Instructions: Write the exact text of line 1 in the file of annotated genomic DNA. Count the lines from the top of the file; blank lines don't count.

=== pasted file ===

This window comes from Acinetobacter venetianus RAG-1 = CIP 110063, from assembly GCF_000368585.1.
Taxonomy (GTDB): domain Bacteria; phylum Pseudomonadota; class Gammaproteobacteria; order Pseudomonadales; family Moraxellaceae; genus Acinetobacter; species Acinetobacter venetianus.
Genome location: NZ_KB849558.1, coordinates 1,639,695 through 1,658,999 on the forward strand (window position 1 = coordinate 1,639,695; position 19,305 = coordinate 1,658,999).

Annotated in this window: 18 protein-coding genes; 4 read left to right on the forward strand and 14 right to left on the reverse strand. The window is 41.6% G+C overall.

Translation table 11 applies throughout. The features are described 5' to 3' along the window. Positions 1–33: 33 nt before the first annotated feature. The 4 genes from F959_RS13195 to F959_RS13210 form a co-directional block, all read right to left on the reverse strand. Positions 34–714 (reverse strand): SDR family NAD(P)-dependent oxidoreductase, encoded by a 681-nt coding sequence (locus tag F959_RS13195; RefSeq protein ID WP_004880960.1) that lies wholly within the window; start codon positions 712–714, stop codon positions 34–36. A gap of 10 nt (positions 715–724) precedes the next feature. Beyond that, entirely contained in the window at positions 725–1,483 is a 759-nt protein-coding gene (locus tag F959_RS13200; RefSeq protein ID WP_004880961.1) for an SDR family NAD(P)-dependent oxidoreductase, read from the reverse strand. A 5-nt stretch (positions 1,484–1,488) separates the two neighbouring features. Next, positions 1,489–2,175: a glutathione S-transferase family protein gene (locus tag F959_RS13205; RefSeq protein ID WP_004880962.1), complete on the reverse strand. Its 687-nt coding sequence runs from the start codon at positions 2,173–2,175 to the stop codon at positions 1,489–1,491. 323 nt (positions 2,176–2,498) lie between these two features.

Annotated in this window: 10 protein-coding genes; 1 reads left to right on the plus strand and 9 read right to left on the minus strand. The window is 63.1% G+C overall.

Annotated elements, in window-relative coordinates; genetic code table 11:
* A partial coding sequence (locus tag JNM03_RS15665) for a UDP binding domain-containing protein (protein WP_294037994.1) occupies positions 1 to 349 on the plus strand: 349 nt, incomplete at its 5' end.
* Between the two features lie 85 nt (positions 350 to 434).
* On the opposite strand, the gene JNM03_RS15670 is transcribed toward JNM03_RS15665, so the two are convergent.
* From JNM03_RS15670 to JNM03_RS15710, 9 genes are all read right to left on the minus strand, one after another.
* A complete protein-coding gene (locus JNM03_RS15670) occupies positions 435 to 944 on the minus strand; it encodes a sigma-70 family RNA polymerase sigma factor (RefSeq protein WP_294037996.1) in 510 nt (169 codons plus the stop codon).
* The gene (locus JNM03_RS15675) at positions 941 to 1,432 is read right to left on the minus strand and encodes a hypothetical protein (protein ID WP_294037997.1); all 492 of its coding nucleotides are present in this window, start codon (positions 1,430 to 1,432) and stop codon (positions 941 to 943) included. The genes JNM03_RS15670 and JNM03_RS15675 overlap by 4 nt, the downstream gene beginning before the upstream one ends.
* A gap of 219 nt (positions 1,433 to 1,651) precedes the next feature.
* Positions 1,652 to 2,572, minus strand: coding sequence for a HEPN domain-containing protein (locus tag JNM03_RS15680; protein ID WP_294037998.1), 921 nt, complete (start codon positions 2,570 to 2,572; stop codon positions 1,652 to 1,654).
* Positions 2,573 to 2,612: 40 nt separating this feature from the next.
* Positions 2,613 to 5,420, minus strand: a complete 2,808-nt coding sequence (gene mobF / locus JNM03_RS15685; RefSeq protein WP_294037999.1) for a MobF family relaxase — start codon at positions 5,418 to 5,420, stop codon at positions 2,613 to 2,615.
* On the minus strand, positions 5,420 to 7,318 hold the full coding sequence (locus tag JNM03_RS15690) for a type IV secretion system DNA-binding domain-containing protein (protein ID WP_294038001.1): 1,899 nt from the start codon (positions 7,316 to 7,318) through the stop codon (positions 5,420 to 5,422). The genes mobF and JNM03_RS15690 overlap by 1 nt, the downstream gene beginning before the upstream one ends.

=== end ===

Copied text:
This window comes from Acinetobacter venetianus RAG-1 = CIP 110063, from assembly GCF_000368585.1.